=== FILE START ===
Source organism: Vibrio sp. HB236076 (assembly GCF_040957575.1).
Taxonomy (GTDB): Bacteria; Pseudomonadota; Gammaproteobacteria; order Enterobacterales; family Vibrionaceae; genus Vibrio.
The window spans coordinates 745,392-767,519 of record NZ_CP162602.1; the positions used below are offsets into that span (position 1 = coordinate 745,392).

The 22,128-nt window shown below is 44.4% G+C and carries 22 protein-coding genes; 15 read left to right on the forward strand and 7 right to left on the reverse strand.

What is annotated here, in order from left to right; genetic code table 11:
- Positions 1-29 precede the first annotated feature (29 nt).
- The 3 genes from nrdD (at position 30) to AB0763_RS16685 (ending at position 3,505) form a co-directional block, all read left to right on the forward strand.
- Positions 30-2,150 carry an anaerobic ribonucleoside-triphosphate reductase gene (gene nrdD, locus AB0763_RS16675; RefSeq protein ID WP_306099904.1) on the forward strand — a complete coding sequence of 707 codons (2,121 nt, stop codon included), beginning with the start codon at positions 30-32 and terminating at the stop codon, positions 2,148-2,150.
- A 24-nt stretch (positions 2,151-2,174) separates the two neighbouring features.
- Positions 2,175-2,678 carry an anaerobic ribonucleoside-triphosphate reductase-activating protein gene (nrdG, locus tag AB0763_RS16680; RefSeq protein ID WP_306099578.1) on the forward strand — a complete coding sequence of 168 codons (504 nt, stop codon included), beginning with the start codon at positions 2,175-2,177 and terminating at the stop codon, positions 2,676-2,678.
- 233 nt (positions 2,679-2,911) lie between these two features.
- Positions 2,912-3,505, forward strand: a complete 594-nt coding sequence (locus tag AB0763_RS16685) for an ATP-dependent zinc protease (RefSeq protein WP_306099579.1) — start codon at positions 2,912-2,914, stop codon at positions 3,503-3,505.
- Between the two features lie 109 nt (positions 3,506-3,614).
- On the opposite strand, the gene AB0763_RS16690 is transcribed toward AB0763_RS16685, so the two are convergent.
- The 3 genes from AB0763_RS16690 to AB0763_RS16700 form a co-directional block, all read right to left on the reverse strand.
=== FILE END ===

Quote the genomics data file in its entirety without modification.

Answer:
Source organism: Vibrio sp. HB236076 (assembly GCF_040957575.1).
Taxonomy (GTDB): Bacteria; Pseudomonadota; Gammaproteobacteria; order Enterobacterales; family Vibrionaceae; genus Vibrio.
The window spans coordinates 745,392-767,519 of record NZ_CP162602.1; the positions used below are offsets into that span (position 1 = coordinate 745,392).

The 22,128-nt window shown below is 44.4% G+C and carries 22 protein-coding genes; 15 read left to right on the forward strand and 7 right to left on the reverse strand.

What is annotated here, in order from left to right; genetic code table 11:
- Positions 1-29 precede the first annotated feature (29 nt).
- The 3 genes from nrdD (at position 30) to AB0763_RS16685 (ending at position 3,505) form a co-directional block, all read left to right on the forward strand.
- Positions 30-2,150 carry an anaerobic ribonucleoside-triphosphate reductase gene (gene nrdD, locus AB0763_RS16675; RefSeq protein ID WP_306099904.1) on the forward strand — a complete coding sequence of 707 codons (2,121 nt, stop codon included), beginning with the start codon at positions 30-32 and terminating at the stop codon, positions 2,148-2,150.
- A 24-nt stretch (positions 2,151-2,174) separates the two neighbouring features.
- Positions 2,175-2,678 carry an anaerobic ribonucleoside-triphosphate reductase-activating protein gene (nrdG, locus tag AB0763_RS16680; RefSeq protein ID WP_306099578.1) on the forward strand — a complete coding sequence of 168 codons (504 nt, stop codon included), beginning with the start codon at positions 2,175-2,177 and terminating at the stop codon, positions 2,676-2,678.
- 233 nt (positions 2,679-2,911) lie between these two features.
- Positions 2,912-3,505, forward strand: a complete 594-nt coding sequence (locus tag AB0763_RS16685) for an ATP-dependent zinc protease (RefSeq protein WP_306099579.1) — start codon at positions 2,912-2,914, stop codon at positions 3,503-3,505.
- Between the two features lie 109 nt (positions 3,506-3,614).
- On the opposite strand, the gene AB0763_RS16690 is transcribed toward AB0763_RS16685, so the two are convergent.
- The 3 genes from AB0763_RS16690 to AB0763_RS16700 form a co-directional block, all read right to left on the reverse strand.